Kastsyukovichy (Belarusian: Касцюковічы; Russian: Костюковичи, Polish: Kostiukowicze) is a town in the Mogilev Region, Eastern Belarus. It is located in the east of the Region, close to the border with Russia, and serves as the administrative center of Kastsyukovichy District. As of 2009, its population was 15,993.[1]

Coat of arms of Kastsyukovichy
Kastsyukovichy is located in Belarus
Location of Kastsyukovichy, shown within the Mahilyow Voblast
Coordinates: 53°20′N 32°03′E / 53.333°N 32.050°E / 53.333; 32.050
Mogilev Region
 • Total15,993
Time zoneUTC+2 (EET)
 • Summer (DST)UTC+3 (EEST)
License plate6


Kastsyukovichy was first mentioned in a chronicle in 1508. It belonged to Poland, and in 1772, as a result of the First Partition of Poland, it was transferred to Russia. In the middle of the 19th century it had a population of 1700 and was the administrative center of Kostyukovichskaya Volost of Klimovichsky Uyezd, Mogilev Governorate.[2] In 1919, Mogilev Governorate was abolished, and Kastsyukovichy was transferred to Gomel Governorate. On July 17, 1924 the governorate was abolished, and Kastsyukovichy became the administrative center of Kastsyukovichy Raion, which belonged to Kalinin Okrug of Byelorussian Soviet Socialist Republic. In July, 1927, Kalinin Okrug was abolished, and Kastsyukovichy was transferred into Mogilev Okrug. On January 15, 1938 the raion was transferred to Mogilev Region. In 1938, Kastsyukovichy was granted the town status. During the Second World War, the town was occupied by German troops and severely damaged.

The Jewish community of the village had 1,181 members before the war. The Germans occupied the town and kept the Jews imprisoned in a ghetto. They were forced to work in the quarry-sand. In November 1941, 350 Jews were murdered in a mass execution in the Orthodox cemetery perpetrated by an Einsatzgruppen. On September 3, 1942, the Jews were brought outside of the town when the Germans shot them in groups of 50 into pits. Before being shot, the Jews were forced to undress, and policemen and Germans collected their valuables. In March 1943, another 161 Jews were shot near the rope factory. On April 14 and 15, 1943, policemen from the town shot another 14 Jews.[3]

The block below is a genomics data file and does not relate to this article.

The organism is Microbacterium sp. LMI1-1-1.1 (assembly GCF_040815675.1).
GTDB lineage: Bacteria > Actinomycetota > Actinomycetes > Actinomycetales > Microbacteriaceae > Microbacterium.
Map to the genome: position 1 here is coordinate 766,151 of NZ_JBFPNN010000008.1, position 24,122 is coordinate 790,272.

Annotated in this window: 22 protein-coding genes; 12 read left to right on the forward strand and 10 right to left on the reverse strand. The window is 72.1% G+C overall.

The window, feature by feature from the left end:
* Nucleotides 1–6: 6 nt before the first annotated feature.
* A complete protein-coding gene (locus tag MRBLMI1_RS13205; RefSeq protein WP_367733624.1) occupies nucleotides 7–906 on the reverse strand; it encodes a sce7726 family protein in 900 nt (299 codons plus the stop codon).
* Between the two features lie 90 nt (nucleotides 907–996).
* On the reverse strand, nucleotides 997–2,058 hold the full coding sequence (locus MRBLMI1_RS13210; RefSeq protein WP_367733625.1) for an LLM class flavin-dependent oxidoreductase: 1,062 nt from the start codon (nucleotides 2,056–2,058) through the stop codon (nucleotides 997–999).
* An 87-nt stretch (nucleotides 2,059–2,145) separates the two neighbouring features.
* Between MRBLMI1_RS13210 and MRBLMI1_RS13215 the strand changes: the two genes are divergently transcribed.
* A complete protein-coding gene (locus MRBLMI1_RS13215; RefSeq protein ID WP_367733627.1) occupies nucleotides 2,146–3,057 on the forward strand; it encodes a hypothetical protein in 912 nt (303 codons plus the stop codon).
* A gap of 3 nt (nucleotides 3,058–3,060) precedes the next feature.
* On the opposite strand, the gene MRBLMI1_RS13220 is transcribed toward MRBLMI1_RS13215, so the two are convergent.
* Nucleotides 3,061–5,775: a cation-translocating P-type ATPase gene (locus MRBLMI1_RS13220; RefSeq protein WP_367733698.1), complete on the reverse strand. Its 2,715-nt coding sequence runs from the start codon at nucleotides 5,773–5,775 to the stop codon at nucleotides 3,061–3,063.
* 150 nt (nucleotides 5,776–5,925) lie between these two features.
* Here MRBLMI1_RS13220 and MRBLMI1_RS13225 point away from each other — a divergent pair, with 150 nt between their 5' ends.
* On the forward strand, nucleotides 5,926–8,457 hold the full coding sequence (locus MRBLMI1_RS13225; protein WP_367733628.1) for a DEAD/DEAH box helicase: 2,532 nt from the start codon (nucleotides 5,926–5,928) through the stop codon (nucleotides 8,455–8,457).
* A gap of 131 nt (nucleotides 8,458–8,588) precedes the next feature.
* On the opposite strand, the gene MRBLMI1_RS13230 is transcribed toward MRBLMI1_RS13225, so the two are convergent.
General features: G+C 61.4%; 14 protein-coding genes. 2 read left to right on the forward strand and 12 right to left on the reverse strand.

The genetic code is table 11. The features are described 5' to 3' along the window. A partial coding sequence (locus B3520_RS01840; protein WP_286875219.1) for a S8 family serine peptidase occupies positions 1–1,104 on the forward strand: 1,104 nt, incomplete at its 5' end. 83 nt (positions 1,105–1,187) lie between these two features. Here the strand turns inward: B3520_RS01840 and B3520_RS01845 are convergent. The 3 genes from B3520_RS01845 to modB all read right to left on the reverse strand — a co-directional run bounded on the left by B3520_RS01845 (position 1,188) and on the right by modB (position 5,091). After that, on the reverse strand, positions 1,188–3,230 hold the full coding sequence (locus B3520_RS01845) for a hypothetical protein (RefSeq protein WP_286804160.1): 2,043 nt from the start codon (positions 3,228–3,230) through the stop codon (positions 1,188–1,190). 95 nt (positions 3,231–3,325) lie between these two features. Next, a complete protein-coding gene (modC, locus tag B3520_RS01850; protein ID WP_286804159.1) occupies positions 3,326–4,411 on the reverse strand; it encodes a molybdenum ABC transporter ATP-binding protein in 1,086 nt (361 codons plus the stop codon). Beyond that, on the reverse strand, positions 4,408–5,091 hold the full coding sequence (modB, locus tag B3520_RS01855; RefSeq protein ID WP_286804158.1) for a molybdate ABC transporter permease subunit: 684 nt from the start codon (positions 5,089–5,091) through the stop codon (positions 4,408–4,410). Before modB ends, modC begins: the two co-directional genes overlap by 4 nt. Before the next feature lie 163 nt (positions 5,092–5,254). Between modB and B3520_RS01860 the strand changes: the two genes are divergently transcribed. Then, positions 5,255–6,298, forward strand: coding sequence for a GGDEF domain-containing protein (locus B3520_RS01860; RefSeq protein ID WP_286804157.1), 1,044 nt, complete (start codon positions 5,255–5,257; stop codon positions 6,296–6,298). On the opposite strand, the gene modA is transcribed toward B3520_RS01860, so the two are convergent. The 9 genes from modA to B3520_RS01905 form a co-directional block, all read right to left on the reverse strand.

In 1986, it was considerably affected by the Chernobyl disaster.



In Kastsyukovichy, there is a cement plant, as well as several enterprises of food industry, including alcohol production.[4]


Kastsyukovichy has a railway station on the railroad connecting Orsha with Unecha via Krychaw. South of the town, the railroad crosses the state border and enters Russian Federation.

The town is well served by roads. One road connects it to Klimavichy on the north and eventually to the highway connecting Roslavl in Russia with Bobruysk. Another one crosses the border and runs to Surazh.

Culture and recreationEdit

In Kastsyukovichy, some buildings survived from the 19th and the beginning of the 20th century. There is a Jewish cemetery. The Church of the Erection of the Cross was built in the 1990s.[5]


  1. ^ Численность населения областей и районов: Могилевская (PDF) (in Russian). Национальный статистический комитет Республики Беларусь. Archived from the original (PDF) on September 18, 2010. Retrieved 30 January 2012.
  2. ^ История (in Russian). Костюковичский районный исполнительный комитет. Archived from the original on 15 December 2013. Retrieved 2 February 2012.
  3. ^ "Yahad - in Unum".
  4. ^ Экономика (in Russian). Костюковичский районный исполнительный комитет. Retrieved 3 February 2012.
  5. ^ Костюковичи (in Russian). Глобус Беларуси. Retrieved 2 February 2012.